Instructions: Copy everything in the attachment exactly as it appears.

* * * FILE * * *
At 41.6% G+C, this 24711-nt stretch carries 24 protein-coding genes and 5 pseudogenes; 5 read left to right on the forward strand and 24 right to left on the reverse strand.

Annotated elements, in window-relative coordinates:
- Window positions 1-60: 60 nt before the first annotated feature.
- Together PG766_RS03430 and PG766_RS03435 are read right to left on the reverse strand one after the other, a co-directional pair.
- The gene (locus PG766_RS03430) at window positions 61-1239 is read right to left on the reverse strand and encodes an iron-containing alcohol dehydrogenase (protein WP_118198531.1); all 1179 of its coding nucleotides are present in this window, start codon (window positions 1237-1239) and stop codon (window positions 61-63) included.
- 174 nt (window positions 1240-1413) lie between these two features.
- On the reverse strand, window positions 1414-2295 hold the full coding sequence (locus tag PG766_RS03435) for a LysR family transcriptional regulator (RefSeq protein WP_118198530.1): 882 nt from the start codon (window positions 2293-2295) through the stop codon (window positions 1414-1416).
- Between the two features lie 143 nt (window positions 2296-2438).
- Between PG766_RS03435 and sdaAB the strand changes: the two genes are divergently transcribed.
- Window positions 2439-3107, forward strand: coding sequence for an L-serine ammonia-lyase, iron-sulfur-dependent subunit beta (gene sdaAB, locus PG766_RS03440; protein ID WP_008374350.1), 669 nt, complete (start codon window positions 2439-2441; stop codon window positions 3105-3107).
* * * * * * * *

At 41.6% G+C, this 24711-nt stretch carries 24 protein-coding genes and 5 pseudogenes; 5 read left to right on the forward strand and 24 right to left on the reverse strand.

Annotated elements, in window-relative coordinates:
- Window positions 1-60: 60 nt before the first annotated feature.
- Together PG766_RS03430 and PG766_RS03435 are read right to left on the reverse strand one after the other, a co-directional pair.
- The gene (locus PG766_RS03430) at window positions 61-1239 is read right to left on the reverse strand and encodes an iron-containing alcohol dehydrogenase (protein WP_118198531.1); all 1179 of its coding nucleotides are present in this window, start codon (window positions 1237-1239) and stop codon (window positions 61-63) included.
- 174 nt (window positions 1240-1413) lie between these two features.
- On the reverse strand, window positions 1414-2295 hold the full coding sequence (locus tag PG766_RS03435) for a LysR family transcriptional regulator (RefSeq protein WP_118198530.1): 882 nt from the start codon (window positions 2293-2295) through the stop codon (window positions 1414-1416).
- Between the two features lie 143 nt (window positions 2296-2438).
- Between PG766_RS03435 and sdaAB the strand changes: the two genes are divergently transcribed.
- Window positions 2439-3107, forward strand: coding sequence for an L-serine ammonia-lyase, iron-sulfur-dependent subunit beta (gene sdaAB, locus PG766_RS03440; protein ID WP_008374350.1), 669 nt, complete (start codon window positions 2439-2441; stop codon window positions 3105-3107).